Facebook and Fact-Checking

It amazes me what people pass on without fact-checking.

This habit is harmful.  It perpetuates a culture of ignorance and credulity that makes people vulnerable when real threats come to their doorstep.  It can also be used to attack people who have little or no connection to the story being told through pictures and unsubstantiated claims.

Here’s an example of a Facebook picture that could go horribly wrong.  Look, a sad dog.   Look, a licence plate number.  Look, a claim that it was left outside by uncaring owners.  Let’s bring these owners to justice by sharing!  By the time this blog post was published, the below had already been shared over 1000 times.

I can't find any evidence that anyone even knows where this photo came from...

I can’t find any evidence that anyone even knows where this photo came from…

Sounds like it makes sense, right?  I mean, no one likes people who neglect their dogs by leaving them where they could get too hot or too cold.  But how do you know that the picture is actually of a dog left alone in a vehicle?  How do you know the license plate is even that of the car in question?  How do you know that events happened in the way that the picture or caption says they did?  Simple, without evidence, you don’t.

So, let’s say you share this photo and about 1000 other people share it, too.  Then someone sees the car at a parking lot somewhere and decides to perform some vigilante justice.  Sure, if events happened the way that people say they did, maybe it’s poetic justice.  Maybe it’s not.  You don’t know.  Mr. Caped Crusader doesn’t know (and whether he cares is debatable).

Don't pass on shit you haven't fact-checked.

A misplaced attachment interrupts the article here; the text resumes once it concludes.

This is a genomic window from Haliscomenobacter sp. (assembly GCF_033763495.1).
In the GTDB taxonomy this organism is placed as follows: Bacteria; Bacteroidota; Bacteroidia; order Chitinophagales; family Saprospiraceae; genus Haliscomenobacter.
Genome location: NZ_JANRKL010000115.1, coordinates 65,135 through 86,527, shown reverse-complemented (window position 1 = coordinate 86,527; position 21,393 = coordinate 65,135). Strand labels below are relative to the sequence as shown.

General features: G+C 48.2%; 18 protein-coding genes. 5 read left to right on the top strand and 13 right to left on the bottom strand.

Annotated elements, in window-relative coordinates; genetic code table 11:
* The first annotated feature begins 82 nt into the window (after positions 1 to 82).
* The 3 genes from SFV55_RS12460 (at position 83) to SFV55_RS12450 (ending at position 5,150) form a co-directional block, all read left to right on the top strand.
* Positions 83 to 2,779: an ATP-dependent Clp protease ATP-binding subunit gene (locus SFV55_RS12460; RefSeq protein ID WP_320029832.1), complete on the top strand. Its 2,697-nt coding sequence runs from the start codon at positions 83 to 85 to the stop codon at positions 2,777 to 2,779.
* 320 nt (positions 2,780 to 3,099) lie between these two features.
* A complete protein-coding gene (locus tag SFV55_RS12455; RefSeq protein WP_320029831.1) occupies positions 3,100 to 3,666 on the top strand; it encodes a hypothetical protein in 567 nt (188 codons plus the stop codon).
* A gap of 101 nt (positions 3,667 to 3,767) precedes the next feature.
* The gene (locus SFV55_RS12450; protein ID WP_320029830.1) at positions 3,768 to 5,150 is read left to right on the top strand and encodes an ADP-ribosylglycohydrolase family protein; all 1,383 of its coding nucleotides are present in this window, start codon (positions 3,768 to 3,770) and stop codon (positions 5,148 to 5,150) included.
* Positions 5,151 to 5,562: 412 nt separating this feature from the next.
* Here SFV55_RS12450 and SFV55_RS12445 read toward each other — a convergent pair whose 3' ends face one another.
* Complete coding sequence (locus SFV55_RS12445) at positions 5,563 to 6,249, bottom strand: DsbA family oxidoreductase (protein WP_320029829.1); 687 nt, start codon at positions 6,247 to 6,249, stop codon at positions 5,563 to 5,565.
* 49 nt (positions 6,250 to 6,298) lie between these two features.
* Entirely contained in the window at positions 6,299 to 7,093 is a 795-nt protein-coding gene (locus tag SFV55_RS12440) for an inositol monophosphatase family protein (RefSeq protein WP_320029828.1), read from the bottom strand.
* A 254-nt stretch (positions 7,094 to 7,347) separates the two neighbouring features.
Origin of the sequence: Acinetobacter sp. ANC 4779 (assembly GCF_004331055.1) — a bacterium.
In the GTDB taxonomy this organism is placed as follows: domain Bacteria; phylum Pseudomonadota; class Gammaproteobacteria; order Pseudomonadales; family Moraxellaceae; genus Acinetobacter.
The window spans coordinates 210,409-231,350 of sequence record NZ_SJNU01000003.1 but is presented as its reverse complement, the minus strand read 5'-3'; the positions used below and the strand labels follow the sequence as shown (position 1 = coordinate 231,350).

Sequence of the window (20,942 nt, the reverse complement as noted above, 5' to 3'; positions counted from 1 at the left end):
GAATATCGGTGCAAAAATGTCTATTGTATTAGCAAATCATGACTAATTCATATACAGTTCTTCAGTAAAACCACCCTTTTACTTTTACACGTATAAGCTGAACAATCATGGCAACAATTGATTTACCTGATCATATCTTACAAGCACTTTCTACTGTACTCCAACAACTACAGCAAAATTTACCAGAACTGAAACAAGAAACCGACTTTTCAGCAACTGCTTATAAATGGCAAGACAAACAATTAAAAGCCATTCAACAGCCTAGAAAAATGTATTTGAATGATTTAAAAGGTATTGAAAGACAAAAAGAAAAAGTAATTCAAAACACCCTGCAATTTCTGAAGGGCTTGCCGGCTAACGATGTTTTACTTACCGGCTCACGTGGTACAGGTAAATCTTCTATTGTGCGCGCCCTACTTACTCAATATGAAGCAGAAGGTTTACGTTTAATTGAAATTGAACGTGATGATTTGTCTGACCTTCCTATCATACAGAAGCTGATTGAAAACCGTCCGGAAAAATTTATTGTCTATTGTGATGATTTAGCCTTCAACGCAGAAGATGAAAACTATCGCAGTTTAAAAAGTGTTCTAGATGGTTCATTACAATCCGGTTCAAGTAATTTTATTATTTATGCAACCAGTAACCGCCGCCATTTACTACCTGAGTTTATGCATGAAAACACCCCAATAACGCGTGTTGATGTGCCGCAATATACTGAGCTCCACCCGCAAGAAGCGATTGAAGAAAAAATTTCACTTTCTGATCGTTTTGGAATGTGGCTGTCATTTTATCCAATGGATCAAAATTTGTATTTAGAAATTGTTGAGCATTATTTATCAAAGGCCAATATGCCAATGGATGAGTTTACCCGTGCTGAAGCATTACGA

Don’t pass on shit you haven’t fact-checked.

Can you imagine what would happen if someone took a photo of you and attached it to the claim that people are looking for ‘wanted child molester John/Jane Doe’?  That shit would get shared several hundred times because people don’t bother checking stuff. And it could quite possibly ruin an your life and prospects.  The same goes for claims of abused dogs, etc.

If you want to post information implicating someone in a crime like animal abuse or whatever, be aware that without confirmed proof (legal judgments, news reports, etc), you could be the target of a lawsuit for defamation. If you include the person’s identifying information and imply that you want something bad to happen to them? Not really good for you.

Social media has certainly saved lives and brought criminals to justice.  Just be aware of what you are sharing, where it came from and make sure that you’ve done your background research.  It just takes a few clicks to confirm and perhaps an IM or email.

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The Misanthropic Shiba

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